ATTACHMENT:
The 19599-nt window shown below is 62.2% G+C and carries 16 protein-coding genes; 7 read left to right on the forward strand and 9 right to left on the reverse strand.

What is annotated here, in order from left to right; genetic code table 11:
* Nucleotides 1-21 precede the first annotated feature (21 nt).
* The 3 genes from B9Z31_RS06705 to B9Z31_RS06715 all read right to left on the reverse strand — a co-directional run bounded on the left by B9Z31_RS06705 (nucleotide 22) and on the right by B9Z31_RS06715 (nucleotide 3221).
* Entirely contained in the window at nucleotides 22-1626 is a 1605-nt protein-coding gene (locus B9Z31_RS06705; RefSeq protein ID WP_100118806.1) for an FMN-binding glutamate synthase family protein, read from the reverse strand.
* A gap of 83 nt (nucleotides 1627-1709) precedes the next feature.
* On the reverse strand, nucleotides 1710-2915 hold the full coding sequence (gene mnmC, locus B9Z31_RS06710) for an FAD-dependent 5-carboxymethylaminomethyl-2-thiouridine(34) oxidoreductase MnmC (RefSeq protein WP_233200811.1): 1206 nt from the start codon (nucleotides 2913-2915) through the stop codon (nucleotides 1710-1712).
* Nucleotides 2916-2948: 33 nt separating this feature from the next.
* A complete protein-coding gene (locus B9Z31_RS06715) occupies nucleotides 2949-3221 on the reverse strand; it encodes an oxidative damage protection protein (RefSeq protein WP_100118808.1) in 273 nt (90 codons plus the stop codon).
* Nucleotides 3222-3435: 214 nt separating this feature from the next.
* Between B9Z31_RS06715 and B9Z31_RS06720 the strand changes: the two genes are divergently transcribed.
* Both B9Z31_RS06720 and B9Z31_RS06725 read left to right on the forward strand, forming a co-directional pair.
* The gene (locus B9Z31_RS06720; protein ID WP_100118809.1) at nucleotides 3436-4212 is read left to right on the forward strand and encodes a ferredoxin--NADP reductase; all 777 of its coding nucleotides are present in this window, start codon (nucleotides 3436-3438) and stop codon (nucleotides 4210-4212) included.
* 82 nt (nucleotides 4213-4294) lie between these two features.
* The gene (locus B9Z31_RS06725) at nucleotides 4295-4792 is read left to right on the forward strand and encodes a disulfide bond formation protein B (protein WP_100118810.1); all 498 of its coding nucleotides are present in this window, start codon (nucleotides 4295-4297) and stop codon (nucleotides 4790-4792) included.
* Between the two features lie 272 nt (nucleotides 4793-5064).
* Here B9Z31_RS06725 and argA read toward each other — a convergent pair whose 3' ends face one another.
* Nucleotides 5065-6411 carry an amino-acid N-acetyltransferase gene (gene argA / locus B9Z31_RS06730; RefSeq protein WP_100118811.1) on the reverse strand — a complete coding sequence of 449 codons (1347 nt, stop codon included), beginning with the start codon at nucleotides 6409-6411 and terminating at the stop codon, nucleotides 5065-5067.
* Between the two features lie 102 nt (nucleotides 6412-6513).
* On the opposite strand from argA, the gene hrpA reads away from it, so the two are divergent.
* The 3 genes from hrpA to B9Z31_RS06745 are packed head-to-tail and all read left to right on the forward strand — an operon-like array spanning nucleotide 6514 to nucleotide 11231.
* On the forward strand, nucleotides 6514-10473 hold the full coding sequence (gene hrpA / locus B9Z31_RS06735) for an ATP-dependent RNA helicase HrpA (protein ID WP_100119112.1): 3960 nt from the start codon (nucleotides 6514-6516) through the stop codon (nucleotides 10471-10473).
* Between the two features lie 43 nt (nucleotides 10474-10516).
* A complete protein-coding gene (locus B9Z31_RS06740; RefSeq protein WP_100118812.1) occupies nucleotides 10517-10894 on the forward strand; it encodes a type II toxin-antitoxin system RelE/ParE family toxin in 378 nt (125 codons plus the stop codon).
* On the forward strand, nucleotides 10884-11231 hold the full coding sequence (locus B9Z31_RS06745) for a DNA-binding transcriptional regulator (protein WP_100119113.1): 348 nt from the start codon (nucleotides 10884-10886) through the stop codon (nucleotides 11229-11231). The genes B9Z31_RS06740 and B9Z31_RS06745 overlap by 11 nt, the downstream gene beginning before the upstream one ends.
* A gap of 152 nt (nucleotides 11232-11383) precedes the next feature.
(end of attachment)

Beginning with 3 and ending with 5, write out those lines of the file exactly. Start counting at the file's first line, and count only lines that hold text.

* Nucleotides 1-21 precede the first annotated feature (21 nt).
* The 3 genes from B9Z31_RS06705 to B9Z31_RS06715 all read right to left on the reverse strand — a co-directional run bounded on the left by B9Z31_RS06705 (nucleotide 22) and on the right by B9Z31_RS06715 (nucleotide 3221).
* Entirely contained in the window at nucleotides 22-1626 is a 1605-nt protein-coding gene (locus B9Z31_RS06705; RefSeq protein ID WP_100118806.1) for an FMN-binding glutamate synthase family protein, read from the reverse strand.